– Newsletters with information about classes, events, and other information relevant to parents are sent at least once or twice a month via Intra and the Week Plans on Intra.

– School Saturdays with lessons, exhibitions of student work, and performances by the students, with contributions from the lessons.

2.1.3. The Teachers assessment of the Student

Daily assessment is carried out with the students in the work process, where the teacher provides guidance and help with the assignments during the part of the lesson time reserved for written work. The level of difficulty and scope is differentiated. Students are assessed on the basis of:

Written production and written material
The students’ products and work, engagement are also assessed here
The student’s engagement in and contribution to the lessons
The student’s engagement in the classroom and in social contexts
The students’ overall well-being is also taken into account

At the end of each main lesson block, the teacher reads through the workbooks and provides feedback on the student’s performance and academic achievement, as well as guidance for future work. In lower secondary school, the pupil also receives this feedback in writing in the workbook.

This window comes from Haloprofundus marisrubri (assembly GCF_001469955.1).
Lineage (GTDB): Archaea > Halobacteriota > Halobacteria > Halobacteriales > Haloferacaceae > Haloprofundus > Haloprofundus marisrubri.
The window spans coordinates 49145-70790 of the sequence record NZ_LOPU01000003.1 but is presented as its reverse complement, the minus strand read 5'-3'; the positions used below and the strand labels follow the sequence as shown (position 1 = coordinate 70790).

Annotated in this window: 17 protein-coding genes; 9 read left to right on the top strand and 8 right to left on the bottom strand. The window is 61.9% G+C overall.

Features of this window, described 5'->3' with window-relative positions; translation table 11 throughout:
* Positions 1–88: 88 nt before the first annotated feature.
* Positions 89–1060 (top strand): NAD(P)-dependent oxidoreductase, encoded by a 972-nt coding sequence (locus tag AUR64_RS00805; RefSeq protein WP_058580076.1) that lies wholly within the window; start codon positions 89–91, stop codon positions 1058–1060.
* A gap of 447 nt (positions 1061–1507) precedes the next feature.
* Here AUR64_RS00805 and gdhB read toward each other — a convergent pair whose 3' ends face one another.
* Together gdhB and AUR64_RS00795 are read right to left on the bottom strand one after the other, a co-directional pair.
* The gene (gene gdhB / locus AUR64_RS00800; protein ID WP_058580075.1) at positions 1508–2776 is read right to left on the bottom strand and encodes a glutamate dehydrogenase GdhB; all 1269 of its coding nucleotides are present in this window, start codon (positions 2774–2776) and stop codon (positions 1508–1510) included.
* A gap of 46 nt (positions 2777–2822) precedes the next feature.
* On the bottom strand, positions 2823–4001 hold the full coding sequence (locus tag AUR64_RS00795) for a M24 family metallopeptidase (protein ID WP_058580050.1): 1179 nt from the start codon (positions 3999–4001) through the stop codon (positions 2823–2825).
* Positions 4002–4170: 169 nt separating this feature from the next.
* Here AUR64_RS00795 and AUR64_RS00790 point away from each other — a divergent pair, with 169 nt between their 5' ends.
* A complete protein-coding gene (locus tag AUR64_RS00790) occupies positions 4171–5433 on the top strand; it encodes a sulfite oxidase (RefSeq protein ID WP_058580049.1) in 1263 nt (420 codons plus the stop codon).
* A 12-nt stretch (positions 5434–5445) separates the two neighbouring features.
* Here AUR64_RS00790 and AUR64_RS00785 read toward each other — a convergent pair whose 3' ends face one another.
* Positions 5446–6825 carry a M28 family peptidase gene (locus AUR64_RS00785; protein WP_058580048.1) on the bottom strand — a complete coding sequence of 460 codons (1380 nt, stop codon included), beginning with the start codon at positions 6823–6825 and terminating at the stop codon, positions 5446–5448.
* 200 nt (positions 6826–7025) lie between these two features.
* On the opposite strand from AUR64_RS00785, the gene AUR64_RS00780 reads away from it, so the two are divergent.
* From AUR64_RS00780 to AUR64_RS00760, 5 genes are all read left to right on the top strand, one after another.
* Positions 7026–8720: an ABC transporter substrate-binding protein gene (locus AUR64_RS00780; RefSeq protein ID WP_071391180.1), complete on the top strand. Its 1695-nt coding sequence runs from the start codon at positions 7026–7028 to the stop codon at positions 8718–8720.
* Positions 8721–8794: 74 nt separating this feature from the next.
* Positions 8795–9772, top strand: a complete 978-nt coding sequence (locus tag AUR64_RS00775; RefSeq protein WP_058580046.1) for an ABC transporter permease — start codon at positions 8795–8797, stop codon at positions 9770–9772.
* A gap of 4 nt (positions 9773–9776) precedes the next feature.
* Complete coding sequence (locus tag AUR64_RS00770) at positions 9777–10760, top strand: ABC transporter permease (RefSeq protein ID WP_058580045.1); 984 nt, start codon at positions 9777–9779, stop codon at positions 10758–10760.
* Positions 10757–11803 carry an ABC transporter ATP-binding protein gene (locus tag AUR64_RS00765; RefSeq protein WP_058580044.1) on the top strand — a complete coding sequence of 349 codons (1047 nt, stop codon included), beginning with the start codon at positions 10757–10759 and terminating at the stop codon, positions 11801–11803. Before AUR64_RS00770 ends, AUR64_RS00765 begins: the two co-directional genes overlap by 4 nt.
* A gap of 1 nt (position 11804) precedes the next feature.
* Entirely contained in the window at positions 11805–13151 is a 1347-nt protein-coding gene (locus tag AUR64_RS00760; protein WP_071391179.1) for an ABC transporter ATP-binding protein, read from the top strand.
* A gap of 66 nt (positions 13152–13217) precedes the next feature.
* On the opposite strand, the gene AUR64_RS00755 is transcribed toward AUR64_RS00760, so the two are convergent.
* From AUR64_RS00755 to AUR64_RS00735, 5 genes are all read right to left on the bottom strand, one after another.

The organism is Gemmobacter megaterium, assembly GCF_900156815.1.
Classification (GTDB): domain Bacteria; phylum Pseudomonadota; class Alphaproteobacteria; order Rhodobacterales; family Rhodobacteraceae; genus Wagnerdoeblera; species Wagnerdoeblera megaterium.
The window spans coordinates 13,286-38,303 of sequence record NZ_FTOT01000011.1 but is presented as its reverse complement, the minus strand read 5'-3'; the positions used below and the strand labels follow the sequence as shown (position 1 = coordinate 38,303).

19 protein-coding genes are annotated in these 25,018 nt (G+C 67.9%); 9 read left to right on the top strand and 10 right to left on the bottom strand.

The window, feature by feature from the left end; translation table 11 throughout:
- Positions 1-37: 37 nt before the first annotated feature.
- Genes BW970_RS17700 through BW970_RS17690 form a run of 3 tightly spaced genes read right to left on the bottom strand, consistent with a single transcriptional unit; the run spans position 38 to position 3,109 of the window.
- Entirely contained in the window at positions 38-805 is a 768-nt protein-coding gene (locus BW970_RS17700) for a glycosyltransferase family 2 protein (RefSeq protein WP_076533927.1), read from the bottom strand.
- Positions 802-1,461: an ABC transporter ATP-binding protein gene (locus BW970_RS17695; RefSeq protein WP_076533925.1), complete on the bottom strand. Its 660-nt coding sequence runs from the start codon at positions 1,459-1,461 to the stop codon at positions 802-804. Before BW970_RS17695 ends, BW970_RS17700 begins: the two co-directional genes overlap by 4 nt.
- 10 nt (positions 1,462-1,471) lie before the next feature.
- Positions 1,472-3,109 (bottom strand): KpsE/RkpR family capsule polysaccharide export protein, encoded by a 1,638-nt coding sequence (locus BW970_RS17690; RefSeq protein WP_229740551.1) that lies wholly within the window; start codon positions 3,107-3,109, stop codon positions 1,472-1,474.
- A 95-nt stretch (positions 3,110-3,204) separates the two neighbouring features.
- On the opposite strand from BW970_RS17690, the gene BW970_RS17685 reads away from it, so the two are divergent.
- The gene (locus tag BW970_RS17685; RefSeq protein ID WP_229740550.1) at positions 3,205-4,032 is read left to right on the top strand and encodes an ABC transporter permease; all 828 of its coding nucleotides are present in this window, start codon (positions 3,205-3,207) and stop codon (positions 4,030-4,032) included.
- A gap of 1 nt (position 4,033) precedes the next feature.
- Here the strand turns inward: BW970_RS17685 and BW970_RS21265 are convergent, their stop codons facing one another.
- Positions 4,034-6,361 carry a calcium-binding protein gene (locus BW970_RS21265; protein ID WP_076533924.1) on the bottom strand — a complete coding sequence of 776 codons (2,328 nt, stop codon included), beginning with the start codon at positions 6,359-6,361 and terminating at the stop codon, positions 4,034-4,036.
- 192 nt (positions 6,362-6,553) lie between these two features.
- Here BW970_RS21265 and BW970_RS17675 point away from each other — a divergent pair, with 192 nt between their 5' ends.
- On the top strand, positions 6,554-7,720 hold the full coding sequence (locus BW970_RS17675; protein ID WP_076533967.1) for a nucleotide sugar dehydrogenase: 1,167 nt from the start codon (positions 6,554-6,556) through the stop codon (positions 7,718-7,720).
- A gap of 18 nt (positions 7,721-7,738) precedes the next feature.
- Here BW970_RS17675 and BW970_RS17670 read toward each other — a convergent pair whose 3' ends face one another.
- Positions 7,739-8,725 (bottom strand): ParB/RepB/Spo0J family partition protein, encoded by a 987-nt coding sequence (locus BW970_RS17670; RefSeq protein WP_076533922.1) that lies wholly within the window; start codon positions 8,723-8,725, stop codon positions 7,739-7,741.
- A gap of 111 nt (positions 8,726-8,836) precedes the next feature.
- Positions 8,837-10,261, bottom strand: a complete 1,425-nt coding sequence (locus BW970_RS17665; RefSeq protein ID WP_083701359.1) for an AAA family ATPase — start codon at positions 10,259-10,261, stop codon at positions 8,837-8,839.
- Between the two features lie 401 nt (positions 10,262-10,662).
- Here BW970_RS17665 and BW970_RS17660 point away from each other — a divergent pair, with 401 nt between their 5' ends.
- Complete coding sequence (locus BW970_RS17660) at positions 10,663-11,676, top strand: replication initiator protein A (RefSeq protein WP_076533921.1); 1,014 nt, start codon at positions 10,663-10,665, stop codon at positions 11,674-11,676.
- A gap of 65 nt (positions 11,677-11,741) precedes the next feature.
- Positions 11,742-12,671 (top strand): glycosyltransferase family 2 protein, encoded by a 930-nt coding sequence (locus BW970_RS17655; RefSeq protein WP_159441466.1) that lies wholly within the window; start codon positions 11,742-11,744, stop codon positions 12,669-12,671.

Class interviews are organized as well as individual interviews when needed.

2.1.4 School Report

As a Waldorf School, we do not give grades to the students and do not organize exams. The student’s academic level is made visible through dialogue in daily teaching and formalized in written reports, which are given in classes 2, 4, 6, 8, and 9.

In the lower classes, the report is addressed to the parents, who may, however, use certain parts of it as a basis for dialogue with the child. In class 6, the report is written to the student, but parents are required to read it as well, as they will be able to draw different conclusions from the student. The report in class 9 is written to the student but also directed towards the wider world and the further education program that the student may choose to follow.